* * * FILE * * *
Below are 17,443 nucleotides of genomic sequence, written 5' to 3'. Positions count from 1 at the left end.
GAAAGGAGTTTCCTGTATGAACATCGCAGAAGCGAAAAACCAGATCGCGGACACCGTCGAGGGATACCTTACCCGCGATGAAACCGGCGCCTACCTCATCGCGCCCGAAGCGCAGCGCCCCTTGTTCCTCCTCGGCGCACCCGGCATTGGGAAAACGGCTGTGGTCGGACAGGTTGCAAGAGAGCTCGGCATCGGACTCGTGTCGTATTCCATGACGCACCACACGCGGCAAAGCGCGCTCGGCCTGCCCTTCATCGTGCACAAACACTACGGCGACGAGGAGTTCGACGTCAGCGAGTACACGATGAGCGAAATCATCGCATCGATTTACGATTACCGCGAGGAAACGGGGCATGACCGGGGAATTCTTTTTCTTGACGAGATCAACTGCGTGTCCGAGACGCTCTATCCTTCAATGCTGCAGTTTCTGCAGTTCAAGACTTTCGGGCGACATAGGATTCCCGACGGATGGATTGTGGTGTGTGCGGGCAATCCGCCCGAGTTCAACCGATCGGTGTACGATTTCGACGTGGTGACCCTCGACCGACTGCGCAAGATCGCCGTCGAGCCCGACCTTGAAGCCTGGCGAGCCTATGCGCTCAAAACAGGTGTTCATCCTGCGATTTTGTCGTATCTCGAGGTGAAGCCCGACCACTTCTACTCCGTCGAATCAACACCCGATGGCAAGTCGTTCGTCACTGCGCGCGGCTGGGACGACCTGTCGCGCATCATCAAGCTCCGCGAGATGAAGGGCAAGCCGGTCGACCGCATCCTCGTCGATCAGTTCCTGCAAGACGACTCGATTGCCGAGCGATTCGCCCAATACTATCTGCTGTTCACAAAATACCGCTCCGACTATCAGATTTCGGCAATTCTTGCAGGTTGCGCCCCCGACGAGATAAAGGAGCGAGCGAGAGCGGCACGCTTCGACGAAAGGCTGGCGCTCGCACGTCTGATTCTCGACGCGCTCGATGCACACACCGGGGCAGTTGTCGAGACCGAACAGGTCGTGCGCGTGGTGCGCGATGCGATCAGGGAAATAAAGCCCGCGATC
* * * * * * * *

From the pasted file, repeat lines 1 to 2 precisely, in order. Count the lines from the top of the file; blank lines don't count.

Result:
Below are 17,443 nucleotides of genomic sequence, written 5' to 3'. Positions count from 1 at the left end.
GAAAGGAGTTTCCTGTATGAACATCGCAGAAGCGAAAAACCAGATCGCGGACACCGTCGAGGGATACCTTACCCGCGATGAAACCGGCGCCTACCTCATCGCGCCCGAAGCGCAGCGCCCCTTGTTCCTCCTCGGCGCACCCGGCATTGGGAAAACGGCTGTGGTCGGACAGGTTGCAAGAGAGCTCGGCATCGGACTCGTGTCGTATTCCATGACGCACCACACGCGGCAAAGCGCGCTCGGCCTGCCCTTCATCGTGCACAAACACTACGGCGACGAGGAGTTCGACGTCAGCGAGTACACGATGAGCGAAATCATCGCATCGATTTACGATTACCGCGAGGAAACGGGGCATGACCGGGGAATTCTTTTTCTTGACGAGATCAACTGCGTGTCCGAGACGCTCTATCCTTCAATGCTGCAGTTTCTGCAGTTCAAGACTTTCGGGCGACATAGGATTCCCGACGGATGGATTGTGGTGTGTGCGGGCAATCCGCCCGAGTTCAACCGATCGGTGTACGATTTCGACGTGGTGACCCTCGACCGACTGCGCAAGATCGCCGTCGAGCCCGACCTTGAAGCCTGGCGAGCCTATGCGCTCAAAACAGGTGTTCATCCTGCGATTTTGTCGTATCTCGAGGTGAAGCCCGACCACTTCTACTCCGTCGAATCAACACCCGATGGCAAGTCGTTCGTCACTGCGCGCGGCTGGGACGACCTGTCGCGCATCATCAAGCTCCGCGAGATGAAGGGCAAGCCGGTCGACCGCATCCTCGTCGATCAGTTCCTGCAAGACGACTCGATTGCCGAGCGATTCGCCCAATACTATCTGCTGTTCACAAAATACCGCTCCGACTATCAGATTTCGGCAATTCTTGCAGGTTGCGCCCCCGACGAGATAAAGGAGCGAGCGAGAGCGGCACGCTTCGACGAAAGGCTGGCGCTCGCACGTCTGATTCTCGACGCGCTCGATGCACACACCGGGGCAGTTGTCGAGACCGAACAGGTCGTGCGCGTGGTGCGCGATGCGATCAGGGAAATAAAGCCCGCGATC